Host: Well said, that was an excellent comprehensive list. Is there anything different? You work with families on this a lot and as children are going in pre-surgery and even post-surgery, what do you want parents to know about that pre-surgical food? Do you want them to feed children, less spicy, scrambled eggs and pasta, you know, easier to digest foods? Is there a difference between what they get in the hospital and what they're going to do at home? Tell us a little bit about what you want them to do pre-surgery and then we'll get into post.
Pamela: To be honest with you, one of my biggest concerns pre-surgery is that the kids are well-hydrated. So, they're getting plenty of fluids, and that they're actually having good bowel movements and constipation is also a huge problem in American society. And the more constipated you are, the more nauseated you're going to be after anesthesia and surgery. So, if your kids are not regular, give them some prune juice, make sure they eat some prunes, whether they'd be the dried little sweet ones, stewed prunes, maybe give them a stool softener before they come in for surgery so that they do have a good bowel movement. It doesn't really matter pre-op, spicy, not spicy, greasy, not greasy. That's more of a postoperative type of a food concern. So, I think the biggest thing is to have them be eating healthfully, and then, making sure that they are well hydrated and have a functioning GI tract before they come in for surgery. When they're in the hospital, most kids don't stay a really long time in the hospital nowadays. When I started this job many, many years ago, my kids used to stay here an average of five days, four or five days. Now, a lot of our kids are in and out in one or two. So they primarily will get, liquids immediately after surgery. So, things like apple juice, broth, ice chips, but that doesn't last very long. Kids are much more resilient than adults when it comes to progressing their diet. And usually by the end of the first day after surgery, whether you get out at 10 o'clock at night and that's the next day, or you get out at 10 in the morning and you're eating by later that evening, they are able to progress to kind of a more bland, regular diet.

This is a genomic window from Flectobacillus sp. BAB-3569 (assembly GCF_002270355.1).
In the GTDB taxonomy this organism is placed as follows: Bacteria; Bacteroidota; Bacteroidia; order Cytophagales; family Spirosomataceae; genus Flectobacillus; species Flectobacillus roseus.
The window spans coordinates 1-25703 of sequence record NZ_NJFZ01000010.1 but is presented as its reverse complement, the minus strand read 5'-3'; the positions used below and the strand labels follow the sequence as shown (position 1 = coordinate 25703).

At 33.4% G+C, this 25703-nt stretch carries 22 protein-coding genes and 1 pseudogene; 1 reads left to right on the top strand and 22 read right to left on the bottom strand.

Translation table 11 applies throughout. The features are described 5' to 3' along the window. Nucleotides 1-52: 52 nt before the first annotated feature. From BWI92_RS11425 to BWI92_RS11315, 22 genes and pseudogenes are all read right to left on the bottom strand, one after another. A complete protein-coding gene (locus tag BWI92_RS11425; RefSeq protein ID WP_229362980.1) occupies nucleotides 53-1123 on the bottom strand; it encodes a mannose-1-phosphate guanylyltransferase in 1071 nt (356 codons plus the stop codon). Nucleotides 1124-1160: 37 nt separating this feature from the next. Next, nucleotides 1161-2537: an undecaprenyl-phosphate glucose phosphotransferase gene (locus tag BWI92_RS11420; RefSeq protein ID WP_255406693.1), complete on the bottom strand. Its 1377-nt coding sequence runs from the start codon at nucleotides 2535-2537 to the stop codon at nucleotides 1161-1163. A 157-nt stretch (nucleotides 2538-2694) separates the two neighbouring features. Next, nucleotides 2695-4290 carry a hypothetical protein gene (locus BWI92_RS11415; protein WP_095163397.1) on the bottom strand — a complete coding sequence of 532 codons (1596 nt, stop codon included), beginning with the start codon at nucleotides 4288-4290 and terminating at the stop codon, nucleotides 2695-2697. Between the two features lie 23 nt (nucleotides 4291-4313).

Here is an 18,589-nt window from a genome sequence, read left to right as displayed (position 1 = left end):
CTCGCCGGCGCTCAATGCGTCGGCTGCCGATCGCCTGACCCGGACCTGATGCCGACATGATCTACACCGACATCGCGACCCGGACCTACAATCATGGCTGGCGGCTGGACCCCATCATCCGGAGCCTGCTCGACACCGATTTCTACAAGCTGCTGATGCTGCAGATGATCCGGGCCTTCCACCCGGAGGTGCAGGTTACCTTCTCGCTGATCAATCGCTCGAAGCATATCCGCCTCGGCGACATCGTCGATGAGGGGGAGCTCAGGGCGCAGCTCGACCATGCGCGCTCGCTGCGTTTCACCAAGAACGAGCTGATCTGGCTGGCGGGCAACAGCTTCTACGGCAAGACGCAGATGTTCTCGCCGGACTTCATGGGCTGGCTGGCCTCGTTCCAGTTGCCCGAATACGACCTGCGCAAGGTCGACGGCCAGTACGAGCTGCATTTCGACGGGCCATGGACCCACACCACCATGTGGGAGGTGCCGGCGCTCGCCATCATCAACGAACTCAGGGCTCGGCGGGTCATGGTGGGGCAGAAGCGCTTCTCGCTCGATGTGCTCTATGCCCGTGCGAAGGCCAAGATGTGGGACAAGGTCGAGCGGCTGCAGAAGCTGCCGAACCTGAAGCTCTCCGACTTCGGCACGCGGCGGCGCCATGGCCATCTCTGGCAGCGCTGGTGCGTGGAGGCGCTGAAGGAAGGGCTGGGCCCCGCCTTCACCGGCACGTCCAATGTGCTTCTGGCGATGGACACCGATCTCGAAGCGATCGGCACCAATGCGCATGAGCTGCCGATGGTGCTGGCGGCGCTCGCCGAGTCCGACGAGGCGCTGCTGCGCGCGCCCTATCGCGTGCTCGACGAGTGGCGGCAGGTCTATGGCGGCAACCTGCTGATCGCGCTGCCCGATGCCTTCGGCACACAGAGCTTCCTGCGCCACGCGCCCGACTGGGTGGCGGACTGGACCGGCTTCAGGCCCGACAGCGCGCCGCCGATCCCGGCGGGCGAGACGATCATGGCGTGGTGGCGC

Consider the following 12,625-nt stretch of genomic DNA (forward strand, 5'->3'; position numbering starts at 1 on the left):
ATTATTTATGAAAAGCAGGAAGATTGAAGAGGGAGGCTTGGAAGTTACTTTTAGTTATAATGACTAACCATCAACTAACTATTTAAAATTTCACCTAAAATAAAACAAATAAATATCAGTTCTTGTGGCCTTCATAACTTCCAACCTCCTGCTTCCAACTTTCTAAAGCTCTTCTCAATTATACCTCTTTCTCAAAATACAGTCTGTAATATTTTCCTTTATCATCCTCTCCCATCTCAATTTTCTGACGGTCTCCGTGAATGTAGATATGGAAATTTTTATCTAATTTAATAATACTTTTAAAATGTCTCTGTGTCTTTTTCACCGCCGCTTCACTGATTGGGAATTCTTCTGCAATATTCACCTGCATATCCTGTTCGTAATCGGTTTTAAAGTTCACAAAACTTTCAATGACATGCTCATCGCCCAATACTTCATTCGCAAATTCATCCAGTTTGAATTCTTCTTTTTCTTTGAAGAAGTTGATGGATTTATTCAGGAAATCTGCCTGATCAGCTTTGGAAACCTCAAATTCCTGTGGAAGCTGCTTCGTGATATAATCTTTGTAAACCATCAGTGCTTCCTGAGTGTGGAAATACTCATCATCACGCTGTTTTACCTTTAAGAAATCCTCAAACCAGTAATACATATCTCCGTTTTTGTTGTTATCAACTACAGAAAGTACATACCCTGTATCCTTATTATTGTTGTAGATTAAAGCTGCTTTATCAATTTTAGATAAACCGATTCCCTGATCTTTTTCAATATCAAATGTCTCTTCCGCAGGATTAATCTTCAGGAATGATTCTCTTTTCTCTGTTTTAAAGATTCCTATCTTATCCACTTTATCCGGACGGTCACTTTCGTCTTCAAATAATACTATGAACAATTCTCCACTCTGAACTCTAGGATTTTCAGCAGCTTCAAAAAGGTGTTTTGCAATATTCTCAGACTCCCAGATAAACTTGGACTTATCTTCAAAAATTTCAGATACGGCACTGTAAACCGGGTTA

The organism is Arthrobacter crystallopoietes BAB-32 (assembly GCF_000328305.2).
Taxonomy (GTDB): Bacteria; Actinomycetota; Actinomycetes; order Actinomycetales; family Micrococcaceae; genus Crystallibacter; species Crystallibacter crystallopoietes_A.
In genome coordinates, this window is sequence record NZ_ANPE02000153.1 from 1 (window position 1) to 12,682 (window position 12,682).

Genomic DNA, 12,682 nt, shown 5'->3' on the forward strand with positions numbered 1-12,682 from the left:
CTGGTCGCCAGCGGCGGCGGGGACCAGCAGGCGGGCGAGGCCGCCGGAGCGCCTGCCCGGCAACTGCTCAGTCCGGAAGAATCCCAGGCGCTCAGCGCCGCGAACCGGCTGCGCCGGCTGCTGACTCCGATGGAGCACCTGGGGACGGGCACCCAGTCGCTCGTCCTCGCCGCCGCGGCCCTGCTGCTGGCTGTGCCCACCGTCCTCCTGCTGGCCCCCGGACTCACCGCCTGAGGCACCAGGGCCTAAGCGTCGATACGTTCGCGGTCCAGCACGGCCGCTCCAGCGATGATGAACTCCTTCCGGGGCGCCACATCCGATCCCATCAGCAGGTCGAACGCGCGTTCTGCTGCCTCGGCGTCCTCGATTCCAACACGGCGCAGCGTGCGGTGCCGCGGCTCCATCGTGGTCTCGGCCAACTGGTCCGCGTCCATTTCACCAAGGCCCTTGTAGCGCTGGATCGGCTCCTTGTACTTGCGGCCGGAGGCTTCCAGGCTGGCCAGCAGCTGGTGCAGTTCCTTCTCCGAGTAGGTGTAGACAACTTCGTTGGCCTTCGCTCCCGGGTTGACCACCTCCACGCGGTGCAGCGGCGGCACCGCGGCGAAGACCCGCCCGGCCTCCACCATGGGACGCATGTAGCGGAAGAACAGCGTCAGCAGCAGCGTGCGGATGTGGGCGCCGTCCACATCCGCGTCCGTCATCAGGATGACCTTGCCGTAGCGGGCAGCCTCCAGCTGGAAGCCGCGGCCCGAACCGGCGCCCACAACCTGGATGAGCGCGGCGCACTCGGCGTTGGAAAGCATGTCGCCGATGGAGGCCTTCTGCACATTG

Host: That's important information, especially about constipation. And even if they do have to be on pain medication, and as you say, anesthesia, all those things add to that constipation. Are there any differences for children with complex medical conditions? You spoke just briefly about it at the beginning, that have special needs or are difficult to feed? What would you like some general nutrition advice for parents about that?